Laos is the country I really wanted to see from South East Asia, the one I was looking forward the most (this is the reason of my brief stay in Thailand – sorry Thailand, it will be next time). From what I had read I imagined it as a slow, peaceful country where you can forget about your watch, with small villages, plenty of nature and smiling people. The kind of place I like.
I rarely enter a country from the countryside since most of the planes land in big cities. My arrival to Laos was different since I crossed by land from northern Thailand, and it was exactly as I had imagined it. I realized that from the beginning.
From the border I got a bus to Luang Namtha. I arrived at the station two hours before the bus left, and it was already there. When we left, the first place we went was the gas station. Wow. The bus had been in the station for two hours, they had plenty of time to go to the gas station before the departure. But, why, are we in a hurry? Welcome to Laos.
Luang Namtha was a good introduction to Laos. It is a small town of about 18000 people and wide streets, but it feels like a village. Houses are small, some are colonial style, and it is quiet. There are animals in the streets, specially dogs and chickens, but also ducks and gooses. There is very low traffic, just a few cars and scooters. I even had the feeling that scooters were going slower there.
Luang Namtha is surrounded by green hills and tribe villages. Most tour operators organize trekkings from 1 to 3 days in the nearby National Park or surrounding area, and most of them include visits to the hill tribe villages. I hesitated about it. I read a lot of reviews in internet: some people described the experience as the best they had in Laos, some as the worst, some said they felt like in a zoo when visiting the villages, others had been eaten by leeches, others enjoyed the trek.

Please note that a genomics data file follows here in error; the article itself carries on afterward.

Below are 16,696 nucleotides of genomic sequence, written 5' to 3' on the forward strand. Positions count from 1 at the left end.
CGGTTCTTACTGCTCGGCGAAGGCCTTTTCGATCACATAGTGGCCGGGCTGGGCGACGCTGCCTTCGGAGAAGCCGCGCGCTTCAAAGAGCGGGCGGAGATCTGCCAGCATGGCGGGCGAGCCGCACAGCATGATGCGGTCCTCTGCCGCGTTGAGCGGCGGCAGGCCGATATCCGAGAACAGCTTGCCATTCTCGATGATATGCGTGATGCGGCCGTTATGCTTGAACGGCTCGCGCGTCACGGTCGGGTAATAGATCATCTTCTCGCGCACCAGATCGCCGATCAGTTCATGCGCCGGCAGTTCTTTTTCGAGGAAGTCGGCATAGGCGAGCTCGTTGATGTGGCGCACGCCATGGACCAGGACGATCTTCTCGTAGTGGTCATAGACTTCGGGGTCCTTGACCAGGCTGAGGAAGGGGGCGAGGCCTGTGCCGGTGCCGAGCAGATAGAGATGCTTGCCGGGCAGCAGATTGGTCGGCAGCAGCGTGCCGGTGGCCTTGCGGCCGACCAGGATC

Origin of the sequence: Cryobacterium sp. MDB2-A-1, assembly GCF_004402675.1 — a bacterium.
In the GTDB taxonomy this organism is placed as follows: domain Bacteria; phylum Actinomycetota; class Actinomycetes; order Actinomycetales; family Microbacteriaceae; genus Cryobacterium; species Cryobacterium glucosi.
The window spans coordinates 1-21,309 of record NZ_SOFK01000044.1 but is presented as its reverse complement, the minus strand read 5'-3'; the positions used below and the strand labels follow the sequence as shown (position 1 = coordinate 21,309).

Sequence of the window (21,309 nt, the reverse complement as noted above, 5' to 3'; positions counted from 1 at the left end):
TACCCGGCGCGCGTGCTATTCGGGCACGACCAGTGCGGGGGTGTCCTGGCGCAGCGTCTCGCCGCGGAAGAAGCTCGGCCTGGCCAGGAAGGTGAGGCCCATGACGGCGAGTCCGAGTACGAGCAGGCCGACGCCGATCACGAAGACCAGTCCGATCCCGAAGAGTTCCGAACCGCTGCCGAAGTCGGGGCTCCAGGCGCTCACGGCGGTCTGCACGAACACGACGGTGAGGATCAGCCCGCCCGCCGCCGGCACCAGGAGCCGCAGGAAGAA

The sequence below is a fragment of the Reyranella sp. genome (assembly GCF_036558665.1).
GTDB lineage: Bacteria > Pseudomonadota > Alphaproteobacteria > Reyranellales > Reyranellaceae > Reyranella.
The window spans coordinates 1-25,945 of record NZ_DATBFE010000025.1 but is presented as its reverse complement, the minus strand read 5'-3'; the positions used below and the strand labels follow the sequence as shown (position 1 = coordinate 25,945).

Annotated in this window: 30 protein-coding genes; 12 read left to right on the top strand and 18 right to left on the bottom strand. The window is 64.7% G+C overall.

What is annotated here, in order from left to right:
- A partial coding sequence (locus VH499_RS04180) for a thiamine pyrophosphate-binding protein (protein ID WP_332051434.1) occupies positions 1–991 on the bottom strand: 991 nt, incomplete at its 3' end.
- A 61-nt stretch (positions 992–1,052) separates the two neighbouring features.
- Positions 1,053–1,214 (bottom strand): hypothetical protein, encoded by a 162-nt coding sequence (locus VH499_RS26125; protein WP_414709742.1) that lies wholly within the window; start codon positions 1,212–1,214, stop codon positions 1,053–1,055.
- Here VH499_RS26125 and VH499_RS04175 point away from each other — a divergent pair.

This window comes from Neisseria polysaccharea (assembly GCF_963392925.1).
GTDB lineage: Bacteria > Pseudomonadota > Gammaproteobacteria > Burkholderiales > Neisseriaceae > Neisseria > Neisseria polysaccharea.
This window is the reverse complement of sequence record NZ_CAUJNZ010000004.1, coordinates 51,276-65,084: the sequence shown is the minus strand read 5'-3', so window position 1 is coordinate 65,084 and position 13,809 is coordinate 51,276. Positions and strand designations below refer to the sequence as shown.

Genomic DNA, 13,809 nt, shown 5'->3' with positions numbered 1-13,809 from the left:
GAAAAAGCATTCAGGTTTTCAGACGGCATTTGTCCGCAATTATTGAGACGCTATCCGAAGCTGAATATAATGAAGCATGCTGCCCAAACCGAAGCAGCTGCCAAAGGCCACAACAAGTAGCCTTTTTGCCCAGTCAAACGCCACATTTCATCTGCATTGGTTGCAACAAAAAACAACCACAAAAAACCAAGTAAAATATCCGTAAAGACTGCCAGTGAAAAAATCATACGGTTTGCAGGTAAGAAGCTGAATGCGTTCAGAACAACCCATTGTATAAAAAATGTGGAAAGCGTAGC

At the end, I decided not to do a trekking and explore the area by bicycle, which is another popular option. I saw in a map that some of the tribe villages were quite close to Luang Namtha so I could go on my own. I had not used a bicycle for several months so it was challenging but definitely fun.
Laos is very rich in ethnic diversity and in Luang Namtha province there are more than 20 ethnic tribes. Some of them live in villages very close to Luang Namtha, and these are the ones I visited by bike.
The houses were made of wood and bamboo and were elevated from the ground (I imagined it was because of the water during the rainy season). Some rivers flowed nearby so it was all lush green with banana trees and other vegetation. There were a lot of people and animals in the streets. I passed by a house with lot of people and music, there was probably a party.
There was also electricity, scooters and TV antennas. Did I expect it? I do not know. But, well, why not? Progress is getting everywhere, and being a tribe does not mean being stuck in time. I wonder if the villages which are farther from Luang Namtha are similar to these or not…
After the villages there was a waterfall which I did not visit. Instead, I kept following the path which became more and more difficult, up the hill (yes, I admit it, sometimes I got off the bike and went up on foot and pushing the bike… if you saw the “path” you would understand!). And so I went to the other side of the hill and found a beautiful green valley filled with rice fields.
At some point I found a river – well, a stream – and stopped there. I sat down. I was all alone there in the middle of the hills. So peaceful and silent. Green rice fields with small wooden huts. Calm. The only sign of human presence was my bike and a scooter parked nearby. Later, a woman carrying a huge basket on her back passed by, and some teenager girls on a scooter. ‘Sabaidee’, ‘sabaidee’ (hello, hello). They were smiling.
Luang Namtha, its surroundings and its people were exactly as I had imagined Laos would be. And that was just the beginning, on the next days I visited really small villages in northern Laos… and that was even better.
** USEFUL INFORMATION **
- Money: there are two banks with ATM in the main street, and two more in the parallel street which lies behind the museum.
- Buying a Lao SIM card: Lao Telecom is on the main street near the tourist information office. There is a UNITEL shop in the parallel street behind the museum. If your phone uses a microSIM I recommend Lao Telecom (the SIM is pre-cut to microSIM).
- Shops: there are plenty of small local shops and a day market. There is a supermarket in the mentioned parallel street behind the museum.
- Bicycles: city bikes and mountain bikes can be rented in several places in the main street for 10000/15000 kips a day.
- Internet: I think most guesthouses have internet
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